The picture (along with this one) shows swelling of the soft palate and the uvula (image below) is pushed forward by the enlarged tissue. These abscesses are a medical emergency because they can suddenly interfere with breathing and the patient can become septic. Emergency drainage of the abscess is needed, along with antibiotics to treat the infection.

Thanks for your guesses.

Medical Challenge- You make the diagnosis

You make the diagnosis:
The patient is a 25 year old man who has a severe sore throat, some drooling and difficulty swallowing for the past day. His temperature is 100 and he has no appetite. When you look in his mouth and ask him to say "ahhh"...this is what you see.

What is the diagnosis:
1. Ludwig's angina
2. Glossopharyngeal nerve palsy
3. Pharyngeal gonorrhea
4. Bilateral peritonsillar abscess
5. Infectious mononucleosis

The answer will be posted tomorrow. Click on the image for a better view.

History is Made

History is made as Barack Obama has secured the Democratic nomination for President of the United States. Amazing. This has been the longest primary and it was easy to forget how important this race really is. Let the battle begin!

Lets Learn from Massachusetts

Taking a bold step, Massachusetts decided to cover all its residents with universal healthcare in 2006. It is not a surprise to many of us (and certainly not to the medical bloggers out there) that they soon ran into a problem with primary care access. The community clinics have hundreds of newly insured patients on wait lists of two to four weeks to see a primary care physician.

Making matters worse, the clinics cannot recruit primary care physicians and have had openings for over two years. "What Universal Care has done is highlighted the crisis and the problem that we have with the primary-care workforce," said Dr. Bruce Auerbach, president of the Massachusetts Medical Society. According to a study conducted in 2006 by the society, 53 percent of patients who had an appointment with a primary-care physician were able to see a doctor within a week of initiating contact. Last year, only 42 percent were able to see a doctor within a week.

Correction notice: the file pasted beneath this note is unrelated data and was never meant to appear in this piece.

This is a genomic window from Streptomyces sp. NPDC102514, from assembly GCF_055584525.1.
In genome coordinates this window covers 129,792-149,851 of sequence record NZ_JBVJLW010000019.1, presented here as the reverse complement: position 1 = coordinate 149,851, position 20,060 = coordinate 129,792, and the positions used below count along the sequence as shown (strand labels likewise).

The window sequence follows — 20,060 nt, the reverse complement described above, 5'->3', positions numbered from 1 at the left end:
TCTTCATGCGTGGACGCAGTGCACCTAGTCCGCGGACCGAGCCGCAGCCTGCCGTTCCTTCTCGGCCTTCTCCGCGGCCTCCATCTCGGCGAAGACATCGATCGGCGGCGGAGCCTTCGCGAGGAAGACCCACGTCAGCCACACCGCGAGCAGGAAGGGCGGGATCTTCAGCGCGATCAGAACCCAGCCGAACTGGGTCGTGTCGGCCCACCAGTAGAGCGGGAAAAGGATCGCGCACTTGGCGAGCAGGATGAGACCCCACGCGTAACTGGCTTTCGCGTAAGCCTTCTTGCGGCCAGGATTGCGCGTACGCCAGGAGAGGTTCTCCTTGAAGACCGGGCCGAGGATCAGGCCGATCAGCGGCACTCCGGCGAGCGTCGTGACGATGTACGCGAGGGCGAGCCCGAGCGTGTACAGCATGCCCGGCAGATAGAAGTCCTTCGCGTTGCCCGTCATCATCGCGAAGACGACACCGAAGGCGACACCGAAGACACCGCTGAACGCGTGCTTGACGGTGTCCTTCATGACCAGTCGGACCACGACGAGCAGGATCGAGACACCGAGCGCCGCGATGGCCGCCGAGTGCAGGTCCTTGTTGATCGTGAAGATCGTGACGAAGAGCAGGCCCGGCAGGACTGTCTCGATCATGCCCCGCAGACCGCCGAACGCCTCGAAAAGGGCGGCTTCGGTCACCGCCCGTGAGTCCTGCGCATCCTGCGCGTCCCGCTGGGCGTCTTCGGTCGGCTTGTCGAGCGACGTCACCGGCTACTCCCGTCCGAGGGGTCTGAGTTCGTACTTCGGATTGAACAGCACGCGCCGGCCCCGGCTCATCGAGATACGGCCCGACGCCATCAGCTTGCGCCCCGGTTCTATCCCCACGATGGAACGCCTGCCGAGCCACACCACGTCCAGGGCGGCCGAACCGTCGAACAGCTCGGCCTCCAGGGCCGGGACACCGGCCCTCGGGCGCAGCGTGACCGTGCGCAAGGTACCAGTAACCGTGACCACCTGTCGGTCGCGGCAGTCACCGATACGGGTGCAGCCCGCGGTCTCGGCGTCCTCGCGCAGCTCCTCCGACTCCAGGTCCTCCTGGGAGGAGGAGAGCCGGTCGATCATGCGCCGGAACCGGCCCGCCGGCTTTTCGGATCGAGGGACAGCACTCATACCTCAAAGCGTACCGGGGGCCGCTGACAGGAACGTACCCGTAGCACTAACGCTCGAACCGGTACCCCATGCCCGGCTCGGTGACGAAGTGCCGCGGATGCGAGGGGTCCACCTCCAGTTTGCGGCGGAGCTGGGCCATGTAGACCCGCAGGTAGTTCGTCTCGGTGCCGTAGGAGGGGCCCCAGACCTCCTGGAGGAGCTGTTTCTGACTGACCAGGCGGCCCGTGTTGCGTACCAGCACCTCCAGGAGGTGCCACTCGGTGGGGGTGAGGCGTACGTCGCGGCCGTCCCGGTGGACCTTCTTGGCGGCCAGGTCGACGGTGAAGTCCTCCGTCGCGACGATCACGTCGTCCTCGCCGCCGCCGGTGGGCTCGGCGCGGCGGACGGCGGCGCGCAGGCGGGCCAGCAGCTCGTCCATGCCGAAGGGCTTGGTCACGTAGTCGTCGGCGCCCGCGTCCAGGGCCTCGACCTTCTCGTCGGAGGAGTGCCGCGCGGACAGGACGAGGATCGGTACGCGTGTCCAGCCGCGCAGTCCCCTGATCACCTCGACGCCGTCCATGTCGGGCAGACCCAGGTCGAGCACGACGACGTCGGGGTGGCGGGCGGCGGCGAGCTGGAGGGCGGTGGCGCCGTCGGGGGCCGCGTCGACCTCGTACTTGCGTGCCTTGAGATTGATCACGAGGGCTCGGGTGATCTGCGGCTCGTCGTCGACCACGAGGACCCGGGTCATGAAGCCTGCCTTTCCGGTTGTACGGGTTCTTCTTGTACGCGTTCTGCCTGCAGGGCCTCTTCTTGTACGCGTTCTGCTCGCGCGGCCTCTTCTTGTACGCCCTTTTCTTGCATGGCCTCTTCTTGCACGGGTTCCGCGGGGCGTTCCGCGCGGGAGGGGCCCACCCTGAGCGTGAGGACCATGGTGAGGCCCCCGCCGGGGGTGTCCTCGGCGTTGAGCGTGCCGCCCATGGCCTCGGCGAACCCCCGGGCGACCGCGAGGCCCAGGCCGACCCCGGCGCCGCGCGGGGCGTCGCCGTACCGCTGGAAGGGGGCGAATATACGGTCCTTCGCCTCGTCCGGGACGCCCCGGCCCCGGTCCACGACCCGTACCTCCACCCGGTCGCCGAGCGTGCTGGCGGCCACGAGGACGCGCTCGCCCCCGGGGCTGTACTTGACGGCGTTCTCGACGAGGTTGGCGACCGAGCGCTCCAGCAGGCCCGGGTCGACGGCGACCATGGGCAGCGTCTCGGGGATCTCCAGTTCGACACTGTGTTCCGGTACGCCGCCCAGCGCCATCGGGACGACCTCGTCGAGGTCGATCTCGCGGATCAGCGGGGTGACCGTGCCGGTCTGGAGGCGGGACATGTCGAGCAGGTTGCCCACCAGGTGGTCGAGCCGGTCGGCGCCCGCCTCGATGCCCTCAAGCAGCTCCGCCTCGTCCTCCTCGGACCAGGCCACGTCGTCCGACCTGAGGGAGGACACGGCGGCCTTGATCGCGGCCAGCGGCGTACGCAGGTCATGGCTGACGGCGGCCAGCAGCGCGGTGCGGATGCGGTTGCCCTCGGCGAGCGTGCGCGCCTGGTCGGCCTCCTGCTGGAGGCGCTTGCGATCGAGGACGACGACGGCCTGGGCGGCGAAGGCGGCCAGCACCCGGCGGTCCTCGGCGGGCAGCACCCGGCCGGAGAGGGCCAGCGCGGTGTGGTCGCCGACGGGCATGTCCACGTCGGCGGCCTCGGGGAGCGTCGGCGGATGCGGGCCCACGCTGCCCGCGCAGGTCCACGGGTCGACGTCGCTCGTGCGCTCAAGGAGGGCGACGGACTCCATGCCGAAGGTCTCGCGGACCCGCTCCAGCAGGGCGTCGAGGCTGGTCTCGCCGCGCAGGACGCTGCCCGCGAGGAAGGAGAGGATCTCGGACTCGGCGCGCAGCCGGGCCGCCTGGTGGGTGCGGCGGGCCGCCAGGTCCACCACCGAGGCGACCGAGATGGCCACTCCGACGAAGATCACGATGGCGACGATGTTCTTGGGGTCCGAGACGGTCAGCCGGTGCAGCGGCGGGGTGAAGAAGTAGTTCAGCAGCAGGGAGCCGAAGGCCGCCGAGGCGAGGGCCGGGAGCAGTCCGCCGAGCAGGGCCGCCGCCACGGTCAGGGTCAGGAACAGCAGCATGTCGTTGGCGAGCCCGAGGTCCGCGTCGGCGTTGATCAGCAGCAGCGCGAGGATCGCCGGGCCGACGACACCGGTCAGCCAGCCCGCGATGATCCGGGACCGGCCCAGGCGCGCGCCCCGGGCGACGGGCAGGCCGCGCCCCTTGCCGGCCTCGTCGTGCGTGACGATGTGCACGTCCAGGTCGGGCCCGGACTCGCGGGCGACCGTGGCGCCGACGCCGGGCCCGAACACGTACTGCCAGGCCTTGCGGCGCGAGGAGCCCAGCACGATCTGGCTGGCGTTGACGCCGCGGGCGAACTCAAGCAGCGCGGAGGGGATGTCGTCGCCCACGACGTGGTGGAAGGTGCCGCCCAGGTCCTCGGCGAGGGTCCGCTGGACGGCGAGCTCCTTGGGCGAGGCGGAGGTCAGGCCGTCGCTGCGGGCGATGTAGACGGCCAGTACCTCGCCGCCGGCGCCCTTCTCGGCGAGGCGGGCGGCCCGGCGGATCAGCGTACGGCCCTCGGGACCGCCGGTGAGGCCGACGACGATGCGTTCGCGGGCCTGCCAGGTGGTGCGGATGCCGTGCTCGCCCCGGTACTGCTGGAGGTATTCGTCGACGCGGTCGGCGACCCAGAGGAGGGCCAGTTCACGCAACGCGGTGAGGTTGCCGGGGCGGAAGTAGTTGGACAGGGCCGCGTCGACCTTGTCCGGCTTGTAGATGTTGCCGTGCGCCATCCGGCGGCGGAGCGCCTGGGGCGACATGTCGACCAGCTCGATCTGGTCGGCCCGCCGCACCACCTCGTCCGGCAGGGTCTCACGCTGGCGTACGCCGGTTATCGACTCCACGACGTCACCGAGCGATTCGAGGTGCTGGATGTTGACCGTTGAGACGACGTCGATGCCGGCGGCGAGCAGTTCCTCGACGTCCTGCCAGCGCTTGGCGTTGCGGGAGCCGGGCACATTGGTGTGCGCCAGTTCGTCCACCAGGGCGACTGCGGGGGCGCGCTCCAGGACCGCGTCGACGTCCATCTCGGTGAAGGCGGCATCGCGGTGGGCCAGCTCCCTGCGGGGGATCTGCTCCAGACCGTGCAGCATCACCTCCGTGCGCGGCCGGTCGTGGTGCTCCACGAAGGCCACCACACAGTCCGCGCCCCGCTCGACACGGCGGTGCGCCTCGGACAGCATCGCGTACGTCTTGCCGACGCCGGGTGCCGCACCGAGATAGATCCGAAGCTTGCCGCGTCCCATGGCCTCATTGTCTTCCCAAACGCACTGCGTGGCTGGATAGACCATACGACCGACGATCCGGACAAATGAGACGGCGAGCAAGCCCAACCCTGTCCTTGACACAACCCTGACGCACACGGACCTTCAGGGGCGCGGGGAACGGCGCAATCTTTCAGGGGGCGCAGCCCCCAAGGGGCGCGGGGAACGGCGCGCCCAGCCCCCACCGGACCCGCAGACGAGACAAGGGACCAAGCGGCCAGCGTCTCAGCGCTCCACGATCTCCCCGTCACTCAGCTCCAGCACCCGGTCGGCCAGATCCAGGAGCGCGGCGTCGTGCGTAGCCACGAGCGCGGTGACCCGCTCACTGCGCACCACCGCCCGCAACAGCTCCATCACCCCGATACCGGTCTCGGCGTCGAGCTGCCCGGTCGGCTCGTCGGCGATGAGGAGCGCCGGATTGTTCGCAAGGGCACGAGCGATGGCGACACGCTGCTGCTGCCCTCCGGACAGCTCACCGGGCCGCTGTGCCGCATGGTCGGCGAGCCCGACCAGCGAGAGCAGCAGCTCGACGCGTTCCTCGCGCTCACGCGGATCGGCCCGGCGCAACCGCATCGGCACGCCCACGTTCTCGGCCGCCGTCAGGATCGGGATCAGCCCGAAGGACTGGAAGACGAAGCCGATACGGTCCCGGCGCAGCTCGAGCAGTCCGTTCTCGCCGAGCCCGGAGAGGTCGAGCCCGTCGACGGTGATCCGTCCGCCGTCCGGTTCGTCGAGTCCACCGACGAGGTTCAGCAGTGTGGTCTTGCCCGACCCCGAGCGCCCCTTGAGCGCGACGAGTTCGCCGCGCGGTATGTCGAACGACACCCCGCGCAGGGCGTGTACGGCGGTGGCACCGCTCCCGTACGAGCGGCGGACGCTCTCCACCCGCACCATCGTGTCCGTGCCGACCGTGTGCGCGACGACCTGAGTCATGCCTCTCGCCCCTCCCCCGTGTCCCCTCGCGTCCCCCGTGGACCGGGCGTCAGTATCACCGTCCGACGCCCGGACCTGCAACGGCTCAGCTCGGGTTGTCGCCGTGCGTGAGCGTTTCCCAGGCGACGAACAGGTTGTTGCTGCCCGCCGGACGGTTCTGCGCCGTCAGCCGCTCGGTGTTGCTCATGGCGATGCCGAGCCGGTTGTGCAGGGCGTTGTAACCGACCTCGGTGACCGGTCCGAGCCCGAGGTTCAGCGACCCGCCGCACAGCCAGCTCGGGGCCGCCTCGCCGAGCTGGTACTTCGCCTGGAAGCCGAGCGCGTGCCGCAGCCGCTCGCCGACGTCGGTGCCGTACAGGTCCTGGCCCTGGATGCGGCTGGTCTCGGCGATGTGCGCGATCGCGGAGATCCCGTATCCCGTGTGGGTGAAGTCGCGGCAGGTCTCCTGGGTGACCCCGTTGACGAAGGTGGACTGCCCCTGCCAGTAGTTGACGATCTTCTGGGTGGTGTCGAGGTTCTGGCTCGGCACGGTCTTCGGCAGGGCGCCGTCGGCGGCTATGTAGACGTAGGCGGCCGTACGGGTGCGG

I believe we cannot even begin to talk …

Medicare - not lovable

Some of my fellow bloggers are so good, I just want to highlight their posts. I happily link you to
Dr. Rob and the 10 reasons he dislikes Medicare. I agree wholeheartedly with all ten.

Medical Journal Update

I scan the Journals so you can watch "reality shows" on TV. Here are some interesting findings in the world of Medicine and Health:

Genes and Anxiety: Anxiety disorders are complex and researchers have provided the first evidence that a gene (RGS2) that influences anxiety in mice is associated with phenotypes for human anxiety disorders including childhood temperament, adult personality and brain function.
They also found a genetic connection for introversion.
(Anyone who has several kids knows they come out with different personality is more confirmation for Nature as the core. I've always said some people in our family "just don't have the anxiety gene." It's nice to be proven right.)
Archives of General Psychiatry

MRSA after Face-lift Surgery: Methicillin-resistant staph aureus (MRSA) infection is an increasingly problematic issue with all surgery.This study looked at patients who underwent face-lift surgery and subsequently developed M…